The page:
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4 mentoring misconceptions

by | Jan 25, 2019 | Community Resources

Think back to your preteen and teenage years and the adults who influenced you most. If you’re lucky, you had one or multiple mentors in your life who encouraged you and cared about your success. We know that students with mentors have better outcomes in life than students without them, but many adults fear they’re ill-equipped to pour into the lives of young people. We sat with Smita Donthamsetty, On-site Program Manager of the Chattanooga Mentoring Collective, to learn the biggest misconceptions about mentoring.

 

        MYTH 1. You need to be a certain age, wise, have all the answers and be perfect.

Just like all of us, children and youth in our city long for authentic relationships. Bringing your good, bad and ugly to a mentorship can allow a young person to know the real you. With that real relationship, a student can gain the understanding that no one is perfect or has all the answers. It’s important for young people to learn that it’s ok to make mistakes. And, more importantly, how to learn and bounce back from your mistakes.

        MYTH 2. You’ll spend time trying to change someone who doesn’t want to change.

Your job isn’t to ‘change’ your mentee – but rather to be present and open with them. It’s easy to think of your mentoring relationship as primarily about the mentee, but I find mentors often gain as much from the relationship as the mentee. There’s a lot of mutual value in spending time with someone who is a different age, socioeconomic status and culture than you are.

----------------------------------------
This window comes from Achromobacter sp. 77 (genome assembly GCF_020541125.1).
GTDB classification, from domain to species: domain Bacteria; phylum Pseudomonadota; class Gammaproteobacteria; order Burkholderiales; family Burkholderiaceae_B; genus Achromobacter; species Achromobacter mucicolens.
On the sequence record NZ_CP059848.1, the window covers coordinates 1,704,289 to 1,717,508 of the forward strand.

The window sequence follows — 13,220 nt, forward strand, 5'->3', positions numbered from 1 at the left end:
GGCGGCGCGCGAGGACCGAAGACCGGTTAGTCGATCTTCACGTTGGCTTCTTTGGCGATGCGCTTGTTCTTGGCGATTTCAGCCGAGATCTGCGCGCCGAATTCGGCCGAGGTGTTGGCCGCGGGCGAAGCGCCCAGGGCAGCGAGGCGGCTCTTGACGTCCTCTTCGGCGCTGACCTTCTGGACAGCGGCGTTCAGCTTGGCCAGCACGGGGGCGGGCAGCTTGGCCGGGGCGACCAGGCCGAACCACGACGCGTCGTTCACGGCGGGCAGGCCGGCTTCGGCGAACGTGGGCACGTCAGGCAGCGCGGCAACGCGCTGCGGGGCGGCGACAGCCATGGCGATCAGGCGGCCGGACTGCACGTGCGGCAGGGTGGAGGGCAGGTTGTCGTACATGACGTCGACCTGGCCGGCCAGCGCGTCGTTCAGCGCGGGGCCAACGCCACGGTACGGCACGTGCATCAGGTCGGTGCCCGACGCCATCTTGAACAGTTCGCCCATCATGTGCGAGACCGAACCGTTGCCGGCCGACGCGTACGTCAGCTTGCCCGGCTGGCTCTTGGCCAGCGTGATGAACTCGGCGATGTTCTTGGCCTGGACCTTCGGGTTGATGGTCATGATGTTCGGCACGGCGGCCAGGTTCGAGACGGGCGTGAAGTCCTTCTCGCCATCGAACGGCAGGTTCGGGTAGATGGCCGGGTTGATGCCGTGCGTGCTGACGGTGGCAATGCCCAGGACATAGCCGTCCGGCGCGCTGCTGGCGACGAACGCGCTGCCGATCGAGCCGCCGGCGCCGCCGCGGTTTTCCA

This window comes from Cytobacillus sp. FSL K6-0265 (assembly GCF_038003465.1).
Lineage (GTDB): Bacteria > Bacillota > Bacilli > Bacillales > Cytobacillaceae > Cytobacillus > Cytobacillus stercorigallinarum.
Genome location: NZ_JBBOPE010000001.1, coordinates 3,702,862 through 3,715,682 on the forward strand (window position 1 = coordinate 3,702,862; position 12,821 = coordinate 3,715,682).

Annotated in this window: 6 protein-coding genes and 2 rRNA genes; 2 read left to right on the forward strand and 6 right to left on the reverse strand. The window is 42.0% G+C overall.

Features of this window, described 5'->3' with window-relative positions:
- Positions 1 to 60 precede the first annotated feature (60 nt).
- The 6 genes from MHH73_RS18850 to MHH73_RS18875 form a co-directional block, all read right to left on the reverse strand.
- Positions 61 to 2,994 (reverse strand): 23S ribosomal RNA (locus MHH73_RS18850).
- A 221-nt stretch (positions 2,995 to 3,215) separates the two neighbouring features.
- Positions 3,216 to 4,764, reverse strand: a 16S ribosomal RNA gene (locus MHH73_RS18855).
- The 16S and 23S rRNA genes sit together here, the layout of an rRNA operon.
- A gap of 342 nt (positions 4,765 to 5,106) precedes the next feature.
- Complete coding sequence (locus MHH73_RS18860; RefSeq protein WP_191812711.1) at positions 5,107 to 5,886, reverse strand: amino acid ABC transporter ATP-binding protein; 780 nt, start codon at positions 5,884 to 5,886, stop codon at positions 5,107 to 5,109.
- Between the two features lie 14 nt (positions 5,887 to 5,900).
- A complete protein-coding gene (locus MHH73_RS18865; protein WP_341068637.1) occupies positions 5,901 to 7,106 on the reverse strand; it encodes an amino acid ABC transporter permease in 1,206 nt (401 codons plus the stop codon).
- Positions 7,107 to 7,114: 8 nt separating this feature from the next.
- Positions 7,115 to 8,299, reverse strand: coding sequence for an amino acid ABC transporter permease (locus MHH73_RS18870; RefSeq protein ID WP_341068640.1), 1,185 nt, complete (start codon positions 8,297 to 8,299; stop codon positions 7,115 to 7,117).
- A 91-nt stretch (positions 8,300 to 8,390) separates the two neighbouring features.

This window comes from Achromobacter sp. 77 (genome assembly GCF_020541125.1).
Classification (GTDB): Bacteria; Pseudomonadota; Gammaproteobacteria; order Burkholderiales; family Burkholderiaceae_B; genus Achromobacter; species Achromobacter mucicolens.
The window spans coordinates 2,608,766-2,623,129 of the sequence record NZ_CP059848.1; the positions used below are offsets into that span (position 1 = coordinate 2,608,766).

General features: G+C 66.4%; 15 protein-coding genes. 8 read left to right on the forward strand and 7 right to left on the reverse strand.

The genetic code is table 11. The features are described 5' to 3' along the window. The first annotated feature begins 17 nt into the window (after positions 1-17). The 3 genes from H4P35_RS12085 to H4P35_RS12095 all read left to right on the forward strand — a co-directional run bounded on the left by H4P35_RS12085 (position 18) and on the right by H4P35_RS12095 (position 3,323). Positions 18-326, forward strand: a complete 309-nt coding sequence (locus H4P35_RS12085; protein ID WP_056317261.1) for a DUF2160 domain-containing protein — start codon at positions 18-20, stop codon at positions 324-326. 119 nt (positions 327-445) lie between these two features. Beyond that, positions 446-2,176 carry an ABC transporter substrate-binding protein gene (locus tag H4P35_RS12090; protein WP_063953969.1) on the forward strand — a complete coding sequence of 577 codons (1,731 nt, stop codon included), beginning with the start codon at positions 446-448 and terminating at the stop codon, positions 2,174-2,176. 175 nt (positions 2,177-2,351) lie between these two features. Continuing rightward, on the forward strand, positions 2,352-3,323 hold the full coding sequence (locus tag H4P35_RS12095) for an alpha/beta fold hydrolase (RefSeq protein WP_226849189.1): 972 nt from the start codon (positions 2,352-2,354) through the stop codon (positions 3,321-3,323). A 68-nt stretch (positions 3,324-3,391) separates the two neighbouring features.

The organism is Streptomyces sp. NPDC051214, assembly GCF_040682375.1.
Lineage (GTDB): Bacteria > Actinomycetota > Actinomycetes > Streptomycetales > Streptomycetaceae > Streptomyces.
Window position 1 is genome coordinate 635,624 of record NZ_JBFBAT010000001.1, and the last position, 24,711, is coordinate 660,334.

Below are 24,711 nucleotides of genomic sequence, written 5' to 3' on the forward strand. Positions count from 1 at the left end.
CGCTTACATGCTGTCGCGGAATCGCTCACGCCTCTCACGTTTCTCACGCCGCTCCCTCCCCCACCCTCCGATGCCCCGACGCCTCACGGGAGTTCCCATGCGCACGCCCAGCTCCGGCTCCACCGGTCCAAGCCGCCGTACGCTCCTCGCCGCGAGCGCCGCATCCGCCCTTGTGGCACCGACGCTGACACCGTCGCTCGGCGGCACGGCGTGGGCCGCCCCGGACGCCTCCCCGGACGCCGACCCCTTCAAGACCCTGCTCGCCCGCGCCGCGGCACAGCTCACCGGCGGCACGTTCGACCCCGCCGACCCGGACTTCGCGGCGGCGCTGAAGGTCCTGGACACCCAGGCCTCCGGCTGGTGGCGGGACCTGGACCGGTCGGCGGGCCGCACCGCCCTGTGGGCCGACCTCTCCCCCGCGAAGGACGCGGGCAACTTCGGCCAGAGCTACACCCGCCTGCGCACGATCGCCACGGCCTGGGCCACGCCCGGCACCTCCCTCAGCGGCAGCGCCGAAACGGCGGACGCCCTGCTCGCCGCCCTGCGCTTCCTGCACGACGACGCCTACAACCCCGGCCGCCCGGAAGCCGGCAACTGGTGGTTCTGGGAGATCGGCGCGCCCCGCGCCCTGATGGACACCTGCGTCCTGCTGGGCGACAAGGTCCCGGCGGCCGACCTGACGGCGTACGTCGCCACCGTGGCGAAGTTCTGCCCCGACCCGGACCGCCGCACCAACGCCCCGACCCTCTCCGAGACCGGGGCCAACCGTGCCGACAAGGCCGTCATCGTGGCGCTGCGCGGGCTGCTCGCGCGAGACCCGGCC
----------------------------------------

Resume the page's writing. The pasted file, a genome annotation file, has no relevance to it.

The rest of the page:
MYTH 3. You’ll be expected to learn a lot of curriculum and drive the relationship.

Like any friendship, mentoring is two-way. The mentee should have a voice and the ability to choose what you work on together, just as much as the mentor should establish healthy boundaries to protect themselves. Many partners within the Chattanooga Mentoring Collective have goals, objectives and curriculum mentors can use, however these tools should serve as guardrails for developing a healthy relationship.

      MYTH 4: You don’t have time to mentor.

Mentoring does take time, but there are a variety of ways you can add value to a student’s life by mentoring. We work with 21 partner agencies and other community groups where you can choose a mentoring option that works for you. Whether one-on-one or in a group, at a school or at a community center, during the day or in the early evenings, multiple times a week or once a month, tutoring or just hanging out – there are so many ways you can get involved. They’re all valuable as long as you’re consistent!

 

Ready to start making a difference? Sign up to be a mentor today.

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